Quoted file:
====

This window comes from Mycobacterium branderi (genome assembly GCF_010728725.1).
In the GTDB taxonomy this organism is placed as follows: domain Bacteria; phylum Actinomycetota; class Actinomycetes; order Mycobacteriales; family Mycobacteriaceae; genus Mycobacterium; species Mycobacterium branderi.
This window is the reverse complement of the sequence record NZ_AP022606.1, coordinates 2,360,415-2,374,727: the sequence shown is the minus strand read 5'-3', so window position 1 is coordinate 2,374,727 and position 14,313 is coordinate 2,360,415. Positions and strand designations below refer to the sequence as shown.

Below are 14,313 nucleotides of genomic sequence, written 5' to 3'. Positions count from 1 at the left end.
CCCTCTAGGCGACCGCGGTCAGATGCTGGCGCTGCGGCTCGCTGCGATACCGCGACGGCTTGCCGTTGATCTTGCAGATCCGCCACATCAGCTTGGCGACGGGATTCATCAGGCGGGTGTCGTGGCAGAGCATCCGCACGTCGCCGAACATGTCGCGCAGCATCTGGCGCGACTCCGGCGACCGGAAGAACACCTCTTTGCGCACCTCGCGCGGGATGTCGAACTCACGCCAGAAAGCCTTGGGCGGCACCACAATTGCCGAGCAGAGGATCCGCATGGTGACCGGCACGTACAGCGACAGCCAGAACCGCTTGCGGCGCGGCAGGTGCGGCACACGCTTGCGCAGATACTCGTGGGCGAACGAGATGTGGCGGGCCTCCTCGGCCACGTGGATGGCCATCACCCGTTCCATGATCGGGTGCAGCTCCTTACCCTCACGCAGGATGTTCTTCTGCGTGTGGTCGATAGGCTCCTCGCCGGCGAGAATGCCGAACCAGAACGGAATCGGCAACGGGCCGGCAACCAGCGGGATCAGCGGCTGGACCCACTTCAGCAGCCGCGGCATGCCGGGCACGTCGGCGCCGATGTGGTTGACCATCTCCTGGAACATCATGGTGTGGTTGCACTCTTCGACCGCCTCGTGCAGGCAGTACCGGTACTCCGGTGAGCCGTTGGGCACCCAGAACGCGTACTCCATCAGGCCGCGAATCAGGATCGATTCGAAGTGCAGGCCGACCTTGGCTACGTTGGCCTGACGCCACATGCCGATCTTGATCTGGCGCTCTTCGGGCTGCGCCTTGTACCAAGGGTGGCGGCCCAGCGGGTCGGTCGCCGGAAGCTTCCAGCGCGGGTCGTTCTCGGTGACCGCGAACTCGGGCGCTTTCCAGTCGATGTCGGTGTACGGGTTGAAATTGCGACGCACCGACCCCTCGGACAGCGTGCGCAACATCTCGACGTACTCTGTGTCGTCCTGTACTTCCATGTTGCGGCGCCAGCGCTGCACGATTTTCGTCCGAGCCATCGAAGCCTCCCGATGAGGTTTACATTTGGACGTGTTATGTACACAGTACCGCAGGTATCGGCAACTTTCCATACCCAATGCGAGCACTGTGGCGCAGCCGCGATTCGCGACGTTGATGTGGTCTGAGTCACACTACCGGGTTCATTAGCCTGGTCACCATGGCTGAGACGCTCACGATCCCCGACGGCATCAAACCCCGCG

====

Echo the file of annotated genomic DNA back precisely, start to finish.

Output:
This window comes from Mycobacterium branderi (genome assembly GCF_010728725.1).
In the GTDB taxonomy this organism is placed as follows: domain Bacteria; phylum Actinomycetota; class Actinomycetes; order Mycobacteriales; family Mycobacteriaceae; genus Mycobacterium; species Mycobacterium branderi.
This window is the reverse complement of the sequence record NZ_AP022606.1, coordinates 2,360,415-2,374,727: the sequence shown is the minus strand read 5'-3', so window position 1 is coordinate 2,374,727 and position 14,313 is coordinate 2,360,415. Positions and strand designations below refer to the sequence as shown.

Below are 14,313 nucleotides of genomic sequence, written 5' to 3'. Positions count from 1 at the left end.
CCCTCTAGGCGACCGCGGTCAGATGCTGGCGCTGCGGCTCGCTGCGATACCGCGACGGCTTGCCGTTGATCTTGCAGATCCGCCACATCAGCTTGGCGACGGGATTCATCAGGCGGGTGTCGTGGCAGAGCATCCGCACGTCGCCGAACATGTCGCGCAGCATCTGGCGCGACTCCGGCGACCGGAAGAACACCTCTTTGCGCACCTCGCGCGGGATGTCGAACTCACGCCAGAAAGCCTTGGGCGGCACCACAATTGCCGAGCAGAGGATCCGCATGGTGACCGGCACGTACAGCGACAGCCAGAACCGCTTGCGGCGCGGCAGGTGCGGCACACGCTTGCGCAGATACTCGTGGGCGAACGAGATGTGGCGGGCCTCCTCGGCCACGTGGATGGCCATCACCCGTTCCATGATCGGGTGCAGCTCCTTACCCTCACGCAGGATGTTCTTCTGCGTGTGGTCGATAGGCTCCTCGCCGGCGAGAATGCCGAACCAGAACGGAATCGGCAACGGGCCGGCAACCAGCGGGATCAGCGGCTGGACCCACTTCAGCAGCCGCGGCATGCCGGGCACGTCGGCGCCGATGTGGTTGACCATCTCCTGGAACATCATGGTGTGGTTGCACTCTTCGACCGCCTCGTGCAGGCAGTACCGGTACTCCGGTGAGCCGTTGGGCACCCAGAACGCGTACTCCATCAGGCCGCGAATCAGGATCGATTCGAAGTGCAGGCCGACCTTGGCTACGTTGGCCTGACGCCACATGCCGATCTTGATCTGGCGCTCTTCGGGCTGCGCCTTGTACCAAGGGTGGCGGCCCAGCGGGTCGGTCGCCGGAAGCTTCCAGCGCGGGTCGTTCTCGGTGACCGCGAACTCGGGCGCTTTCCAGTCGATGTCGGTGTACGGGTTGAAATTGCGACGCACCGACCCCTCGGACAGCGTGCGCAACATCTCGACGTACTCTGTGTCGTCCTGTACTTCCATGTTGCGGCGCCAGCGCTGCACGATTTTCGTCCGAGCCATCGAAGCCTCCCGATGAGGTTTACATTTGGACGTGTTATGTACACAGTACCGCAGGTATCGGCAACTTTCCATACCCAATGCGAGCACTGTGGCGCAGCCGCGATTCGCGACGTTGATGTGGTCTGAGTCACACTACCGGGTTCATTAGCCTGGTCACCATGGCTGAGACGCTCACGATCCCCGACGGCATCAAACCCCGCG